Alcohol is a tricky subject, as it can be easily moderated in some and completely life altering in another. There’s also a lot of conflicting information about the “health benefits” of alcohol, how much is a “healthy” amount, and if certain types of alcohol are better than others. Lastly, alcohol is a socially acceptable drug which can blur the lines between an innocent drink and a health problem for many. Therefore, I wanted to share with you all that I know about alcohol and health as well as recommendations on how to establish safe boundaries.
First up: What is Alcohol?
Alcohol, specifically ethanol, is a molecule found in many drinks like beer, wine, and liquor that is formed through the fermentation of sugar. It is the most commonly used (and abused) psychoactive drug, depressing or dulling the nervous system for a period of time. It also increases neurotransmitters in the brain involved in the reward center, which both contributes to the ‘feel good’ feeling with alcohol and the risk of addictions. When ethanol is digested, it turns in to acetaldehyde which is a toxicant to the brain and the reason for the “buzz” feeling. Alcohol also acts in the body as a ‘nutrient,’ giving us 7 calories per gram. To give you a better sense of reference, carbohydrates are 4 calories per gram and fat contains 9 calories per gram.
Benefits of Alcohol
The data around the benefits of alcohol are extremely mixed. In multiple large scale studies, there does seem to be a benefit to mild-moderate level of drinking (I will get to what that amount looks like later!). But we have to be careful interpreting this data:
Are the benefits of drinking coming from the drink itself or the setting in which many people drink? Most cultural traditions involve alcohol in the setting of parties, holidays, or sharing a meal with family/friends. The health benefits of social connection and ritual are abundant and extremely powerful, so I tend to think the setting in which one drinks likely provides the “health benefit” of alcohol.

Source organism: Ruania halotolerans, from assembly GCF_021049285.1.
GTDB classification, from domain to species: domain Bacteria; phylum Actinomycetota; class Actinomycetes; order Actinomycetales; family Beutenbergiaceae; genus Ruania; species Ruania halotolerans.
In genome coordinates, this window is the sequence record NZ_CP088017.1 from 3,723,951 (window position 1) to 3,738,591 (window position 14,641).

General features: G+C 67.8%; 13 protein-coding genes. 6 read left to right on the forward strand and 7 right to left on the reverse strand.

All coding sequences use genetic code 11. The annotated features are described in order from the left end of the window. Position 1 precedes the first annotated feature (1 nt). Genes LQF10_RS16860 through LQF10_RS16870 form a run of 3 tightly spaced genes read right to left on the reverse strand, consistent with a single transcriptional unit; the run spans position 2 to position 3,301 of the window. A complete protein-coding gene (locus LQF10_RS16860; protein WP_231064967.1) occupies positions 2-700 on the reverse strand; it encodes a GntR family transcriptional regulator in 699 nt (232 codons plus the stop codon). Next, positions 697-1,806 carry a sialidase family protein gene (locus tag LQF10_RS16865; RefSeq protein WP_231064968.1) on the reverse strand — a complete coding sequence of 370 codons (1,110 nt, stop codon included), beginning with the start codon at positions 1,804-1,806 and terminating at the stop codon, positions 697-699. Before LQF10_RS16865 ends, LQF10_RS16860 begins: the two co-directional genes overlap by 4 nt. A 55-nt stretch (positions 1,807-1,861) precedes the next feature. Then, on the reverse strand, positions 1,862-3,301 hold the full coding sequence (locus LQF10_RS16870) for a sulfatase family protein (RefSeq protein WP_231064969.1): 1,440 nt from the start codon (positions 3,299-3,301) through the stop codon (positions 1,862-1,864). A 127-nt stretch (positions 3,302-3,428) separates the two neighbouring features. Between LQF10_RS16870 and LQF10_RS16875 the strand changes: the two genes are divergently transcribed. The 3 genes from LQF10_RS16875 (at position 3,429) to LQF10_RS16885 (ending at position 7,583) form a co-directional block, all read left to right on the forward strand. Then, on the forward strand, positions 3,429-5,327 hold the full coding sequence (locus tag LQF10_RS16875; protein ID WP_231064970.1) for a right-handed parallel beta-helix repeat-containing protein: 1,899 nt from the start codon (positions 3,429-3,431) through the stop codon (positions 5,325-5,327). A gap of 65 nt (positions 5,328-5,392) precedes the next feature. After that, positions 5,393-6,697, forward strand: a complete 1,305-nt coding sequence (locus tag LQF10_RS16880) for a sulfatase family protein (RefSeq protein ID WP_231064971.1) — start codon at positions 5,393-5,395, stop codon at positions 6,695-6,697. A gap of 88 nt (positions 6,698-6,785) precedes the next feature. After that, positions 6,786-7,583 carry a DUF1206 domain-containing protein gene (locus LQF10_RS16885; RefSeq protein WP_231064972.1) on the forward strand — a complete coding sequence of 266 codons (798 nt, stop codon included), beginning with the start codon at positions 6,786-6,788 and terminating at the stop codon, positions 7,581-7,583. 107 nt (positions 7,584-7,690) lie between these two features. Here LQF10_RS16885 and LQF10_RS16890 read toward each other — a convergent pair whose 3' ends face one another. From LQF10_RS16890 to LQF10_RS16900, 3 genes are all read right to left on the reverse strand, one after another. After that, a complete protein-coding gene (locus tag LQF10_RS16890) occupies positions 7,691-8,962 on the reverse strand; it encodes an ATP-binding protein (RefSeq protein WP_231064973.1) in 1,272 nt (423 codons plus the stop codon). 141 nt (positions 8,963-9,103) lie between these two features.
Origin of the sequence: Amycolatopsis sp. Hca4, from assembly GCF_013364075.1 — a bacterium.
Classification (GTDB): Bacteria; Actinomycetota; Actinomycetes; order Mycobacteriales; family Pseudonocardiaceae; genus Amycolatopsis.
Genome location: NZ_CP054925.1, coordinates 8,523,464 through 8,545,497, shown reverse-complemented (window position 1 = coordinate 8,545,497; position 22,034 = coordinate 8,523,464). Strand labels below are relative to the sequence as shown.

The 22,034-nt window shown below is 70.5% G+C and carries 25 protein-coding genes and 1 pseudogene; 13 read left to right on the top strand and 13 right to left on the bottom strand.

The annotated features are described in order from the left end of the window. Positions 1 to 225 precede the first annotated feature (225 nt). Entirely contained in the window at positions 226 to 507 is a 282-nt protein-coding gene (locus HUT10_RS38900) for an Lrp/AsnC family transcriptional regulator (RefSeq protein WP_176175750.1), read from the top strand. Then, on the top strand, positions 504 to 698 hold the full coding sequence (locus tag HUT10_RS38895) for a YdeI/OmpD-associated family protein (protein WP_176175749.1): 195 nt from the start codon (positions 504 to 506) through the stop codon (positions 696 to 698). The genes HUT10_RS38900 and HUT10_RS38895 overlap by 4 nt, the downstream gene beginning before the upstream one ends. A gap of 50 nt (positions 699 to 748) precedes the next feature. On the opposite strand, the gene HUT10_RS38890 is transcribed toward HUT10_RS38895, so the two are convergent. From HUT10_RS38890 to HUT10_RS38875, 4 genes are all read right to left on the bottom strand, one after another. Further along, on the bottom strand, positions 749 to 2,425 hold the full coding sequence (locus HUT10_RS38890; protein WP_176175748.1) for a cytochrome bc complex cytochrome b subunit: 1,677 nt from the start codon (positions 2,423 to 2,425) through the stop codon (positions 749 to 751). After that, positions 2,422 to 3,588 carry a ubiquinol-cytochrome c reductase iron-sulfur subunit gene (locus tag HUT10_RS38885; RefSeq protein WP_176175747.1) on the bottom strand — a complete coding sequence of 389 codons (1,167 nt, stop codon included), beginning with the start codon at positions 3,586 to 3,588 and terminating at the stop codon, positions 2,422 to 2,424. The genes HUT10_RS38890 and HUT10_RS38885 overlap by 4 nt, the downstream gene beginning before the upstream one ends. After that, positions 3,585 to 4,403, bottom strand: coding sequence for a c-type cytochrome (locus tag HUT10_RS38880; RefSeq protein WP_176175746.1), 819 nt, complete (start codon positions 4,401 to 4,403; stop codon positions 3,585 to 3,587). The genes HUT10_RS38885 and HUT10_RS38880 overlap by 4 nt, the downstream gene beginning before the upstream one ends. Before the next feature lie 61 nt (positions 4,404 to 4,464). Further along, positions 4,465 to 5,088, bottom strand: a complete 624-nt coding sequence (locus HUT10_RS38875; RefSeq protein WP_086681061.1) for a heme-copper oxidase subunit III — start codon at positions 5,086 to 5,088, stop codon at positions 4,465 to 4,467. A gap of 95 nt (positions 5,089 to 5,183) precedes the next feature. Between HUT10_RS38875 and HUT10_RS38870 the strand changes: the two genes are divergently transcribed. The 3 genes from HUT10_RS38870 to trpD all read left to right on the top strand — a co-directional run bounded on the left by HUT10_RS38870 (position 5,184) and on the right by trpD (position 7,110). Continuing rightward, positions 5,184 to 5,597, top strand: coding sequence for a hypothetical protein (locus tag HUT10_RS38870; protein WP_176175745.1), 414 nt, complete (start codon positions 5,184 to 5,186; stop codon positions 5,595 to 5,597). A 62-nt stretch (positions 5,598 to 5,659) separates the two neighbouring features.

Some studies show that non-drinkers have greater health risks compared to moderate drinkers. But in these studies, people who choose NOT to drink may have other health related reasons for this: prior struggle with alcoholism, chronic medical conditions, debility.
Harms of Alcohol
Outside of the obvious harms to individuals and families from alcoholism, there are also other harms we should consider:
- Women who have >3 drinks per week have a 15-20% increased risk of breast cancer. Surprisingly, this is a much stronger risk factor for breast cancer than hormone replacement therapy.
- Alcohol increases this risks of other types of cancer: esophageal, liver, and colon cancers.
- Alcohol increases the risk of heart attacks/strokes by increasing lipid particles like triglycerides and LDL.
- Alcohol increases the risk of liver damage like fatty liver disease and cirrhosis.
- Alcohol increases the risk of diabetes through excess calories, increased sugar load, and damage to the liver/pancreas.
- Alcohol alters eating behavior, causing many to over consume foods.
- Alcohol dramatically reduces REM sleep, which is necessary for emotional processing/regulation and memory.
- Alcohol increases the risk of falls, especially in people >65yrs old. Falling is the greatest contributor to accidental death in this age population.
Who should really limit their alcohol intake?
We should all really monitor our alcohol intake and make sure we are staying well under the CDC recommendation (see below) most of the time. But for certain people, I ask to either refrain from alcohol completely or make it a very rare treat: